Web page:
Title: The Smoked-Food Cookbook
Author: Lue & Ed Park
Published: 1992 by Stackpole Books
Lately I've been quite infatuated with barbecue. I place the blame squarely on Alton Brown, who has a really great recipe for ribs. He also came up with a wacky idea to build a terra-cotta smoker, which I've decided to implement. That's another blog post (complete with pictures, of course), but in preparation I decided to visit the library.
This is the book that I chose to help me in my BBQ quest. While I've benefited from the book, it wasn't exactly what I was looking for. I supposed I should have guessed from the title, but primarily this is a cookbook. A recipe book, to be more precise. Well over half the book is devoted to recipes for fish, antelope, lamb, etc. Yummy stuff, I'm sure. What I was really looking for were details of how the smoking process works, and how to create my own recipes.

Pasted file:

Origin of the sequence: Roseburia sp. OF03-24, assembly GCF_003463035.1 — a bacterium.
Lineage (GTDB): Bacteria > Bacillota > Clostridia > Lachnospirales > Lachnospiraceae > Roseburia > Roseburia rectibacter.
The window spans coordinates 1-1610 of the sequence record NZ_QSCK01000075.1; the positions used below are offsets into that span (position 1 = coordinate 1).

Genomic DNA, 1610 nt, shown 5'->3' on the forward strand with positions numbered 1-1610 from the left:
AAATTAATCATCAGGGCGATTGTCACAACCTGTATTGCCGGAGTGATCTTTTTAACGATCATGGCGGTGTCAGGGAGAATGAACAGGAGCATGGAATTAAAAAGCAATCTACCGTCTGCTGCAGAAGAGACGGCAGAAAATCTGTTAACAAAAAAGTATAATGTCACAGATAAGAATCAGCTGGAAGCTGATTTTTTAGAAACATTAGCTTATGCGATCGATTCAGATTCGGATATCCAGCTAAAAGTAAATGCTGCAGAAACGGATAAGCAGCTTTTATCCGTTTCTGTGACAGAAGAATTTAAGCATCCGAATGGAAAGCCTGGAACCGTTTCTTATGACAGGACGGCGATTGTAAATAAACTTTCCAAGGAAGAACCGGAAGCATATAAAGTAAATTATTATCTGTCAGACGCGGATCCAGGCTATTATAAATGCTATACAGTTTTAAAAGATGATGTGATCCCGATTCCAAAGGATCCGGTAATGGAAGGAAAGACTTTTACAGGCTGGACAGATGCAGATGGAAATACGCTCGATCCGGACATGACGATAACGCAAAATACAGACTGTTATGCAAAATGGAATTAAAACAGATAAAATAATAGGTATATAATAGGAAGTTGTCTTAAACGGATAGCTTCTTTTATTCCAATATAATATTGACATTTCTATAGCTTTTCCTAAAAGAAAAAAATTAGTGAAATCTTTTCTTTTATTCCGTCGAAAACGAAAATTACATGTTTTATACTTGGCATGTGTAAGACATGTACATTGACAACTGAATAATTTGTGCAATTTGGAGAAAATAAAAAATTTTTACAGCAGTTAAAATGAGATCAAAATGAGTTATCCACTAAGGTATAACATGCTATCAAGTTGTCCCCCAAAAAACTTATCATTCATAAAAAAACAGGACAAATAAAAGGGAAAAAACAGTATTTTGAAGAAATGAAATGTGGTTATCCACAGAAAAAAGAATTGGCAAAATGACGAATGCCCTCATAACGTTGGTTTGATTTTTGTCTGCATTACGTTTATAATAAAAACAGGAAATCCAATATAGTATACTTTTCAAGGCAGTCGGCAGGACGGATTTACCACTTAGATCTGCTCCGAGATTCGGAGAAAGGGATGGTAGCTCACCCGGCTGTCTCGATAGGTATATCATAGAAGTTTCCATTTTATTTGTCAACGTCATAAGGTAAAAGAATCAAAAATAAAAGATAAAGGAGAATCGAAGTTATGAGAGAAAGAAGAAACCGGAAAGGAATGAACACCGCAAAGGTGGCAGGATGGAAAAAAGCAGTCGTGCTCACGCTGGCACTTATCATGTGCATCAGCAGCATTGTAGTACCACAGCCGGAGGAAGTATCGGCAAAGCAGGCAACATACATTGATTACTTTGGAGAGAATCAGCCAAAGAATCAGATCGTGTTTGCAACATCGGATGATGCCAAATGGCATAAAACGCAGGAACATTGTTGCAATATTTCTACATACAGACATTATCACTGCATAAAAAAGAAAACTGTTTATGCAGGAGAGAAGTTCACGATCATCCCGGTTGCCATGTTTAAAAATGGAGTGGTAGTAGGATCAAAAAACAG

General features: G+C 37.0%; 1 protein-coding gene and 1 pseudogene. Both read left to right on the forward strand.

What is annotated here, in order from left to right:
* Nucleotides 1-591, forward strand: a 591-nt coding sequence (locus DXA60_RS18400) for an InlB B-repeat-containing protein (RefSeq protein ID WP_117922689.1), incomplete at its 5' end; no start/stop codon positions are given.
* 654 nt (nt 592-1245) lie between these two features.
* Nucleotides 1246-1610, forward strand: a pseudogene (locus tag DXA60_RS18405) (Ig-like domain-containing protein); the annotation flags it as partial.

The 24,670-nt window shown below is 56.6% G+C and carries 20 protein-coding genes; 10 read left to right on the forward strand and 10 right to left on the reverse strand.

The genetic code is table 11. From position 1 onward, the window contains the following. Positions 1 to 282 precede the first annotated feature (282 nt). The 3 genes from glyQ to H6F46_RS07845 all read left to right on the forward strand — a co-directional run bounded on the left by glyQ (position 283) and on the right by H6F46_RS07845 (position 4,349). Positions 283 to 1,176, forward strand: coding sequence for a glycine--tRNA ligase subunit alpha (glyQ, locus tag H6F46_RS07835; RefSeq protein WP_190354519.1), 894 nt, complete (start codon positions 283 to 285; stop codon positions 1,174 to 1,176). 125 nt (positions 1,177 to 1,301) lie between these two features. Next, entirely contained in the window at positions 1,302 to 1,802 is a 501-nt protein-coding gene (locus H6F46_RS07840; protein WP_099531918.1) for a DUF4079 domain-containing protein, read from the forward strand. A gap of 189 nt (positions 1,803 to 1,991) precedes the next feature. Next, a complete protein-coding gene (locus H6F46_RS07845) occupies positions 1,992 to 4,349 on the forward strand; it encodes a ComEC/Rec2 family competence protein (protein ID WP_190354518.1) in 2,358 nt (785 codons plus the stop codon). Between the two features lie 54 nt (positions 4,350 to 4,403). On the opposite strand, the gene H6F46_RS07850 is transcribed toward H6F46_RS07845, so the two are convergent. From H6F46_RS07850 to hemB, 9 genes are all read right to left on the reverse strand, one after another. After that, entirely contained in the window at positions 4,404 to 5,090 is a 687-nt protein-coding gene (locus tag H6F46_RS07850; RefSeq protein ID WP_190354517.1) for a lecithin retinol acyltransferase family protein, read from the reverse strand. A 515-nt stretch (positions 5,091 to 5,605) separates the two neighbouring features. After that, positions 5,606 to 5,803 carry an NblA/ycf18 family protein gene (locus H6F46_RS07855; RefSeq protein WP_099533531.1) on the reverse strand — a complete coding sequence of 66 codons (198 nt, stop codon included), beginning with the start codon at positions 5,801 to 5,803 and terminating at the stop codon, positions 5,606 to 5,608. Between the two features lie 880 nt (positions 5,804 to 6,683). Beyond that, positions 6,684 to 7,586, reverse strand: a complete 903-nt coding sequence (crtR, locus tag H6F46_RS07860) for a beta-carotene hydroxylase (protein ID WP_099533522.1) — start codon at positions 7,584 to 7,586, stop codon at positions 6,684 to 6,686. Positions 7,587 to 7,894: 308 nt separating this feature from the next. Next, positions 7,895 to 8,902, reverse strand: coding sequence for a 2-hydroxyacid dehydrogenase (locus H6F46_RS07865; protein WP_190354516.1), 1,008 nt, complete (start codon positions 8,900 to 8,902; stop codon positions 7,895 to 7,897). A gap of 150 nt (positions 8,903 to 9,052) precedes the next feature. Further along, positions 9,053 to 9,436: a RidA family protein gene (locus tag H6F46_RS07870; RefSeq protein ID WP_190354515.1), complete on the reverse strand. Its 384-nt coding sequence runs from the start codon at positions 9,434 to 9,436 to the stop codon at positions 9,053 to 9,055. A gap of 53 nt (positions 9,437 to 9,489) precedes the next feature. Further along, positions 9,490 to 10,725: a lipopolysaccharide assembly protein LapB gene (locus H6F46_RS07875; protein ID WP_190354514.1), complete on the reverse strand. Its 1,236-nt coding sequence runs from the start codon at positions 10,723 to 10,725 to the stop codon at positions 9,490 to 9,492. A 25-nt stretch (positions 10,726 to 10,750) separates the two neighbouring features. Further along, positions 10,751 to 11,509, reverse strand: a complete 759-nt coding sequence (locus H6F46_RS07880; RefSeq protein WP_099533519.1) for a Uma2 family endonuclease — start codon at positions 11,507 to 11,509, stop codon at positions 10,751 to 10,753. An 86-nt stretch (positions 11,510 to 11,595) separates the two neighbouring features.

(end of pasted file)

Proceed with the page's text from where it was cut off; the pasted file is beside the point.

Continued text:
But the book isn't a complete waste. Far from it, in fact. The first three chapters cover a lot of what I wanted to know, such what smoking equipment is commercially available, how to prepare food for smoking, and safety. From there out it's in-depth coverage of how to prepare certain kinds of food, such as meat, game, fish, and jerky. Each section leads off with some general guidlines for the category and then a dozen or so recipes.
The drawback I found with that approach is that each category is pretty broad. Chicken, pork and beef are all covered in the same chapter, and from what I've seen each of those three meats could be a life-long study. One of my primary areas of interest is how to cook ribs (nigh unto the food of the gods, IMHO). There was just one recipe and I'm not sure I'm thrilled with it.
The final chapter had one really juicy nugget of data, which was a great way to finish. One of the biggest decisions you have to make before smoking a piece of meat is what kind of smoke you will use. There are just so many. Typically you'll hear of mesquite and hickory. In the Tables chapter the authors list 9 common types of wood, their flavor profiles, and what sort of food they work well with. I copied it down as I'm certain that it'll come in handy. For the record, I think I'll start off with alder, mesquite and hickory.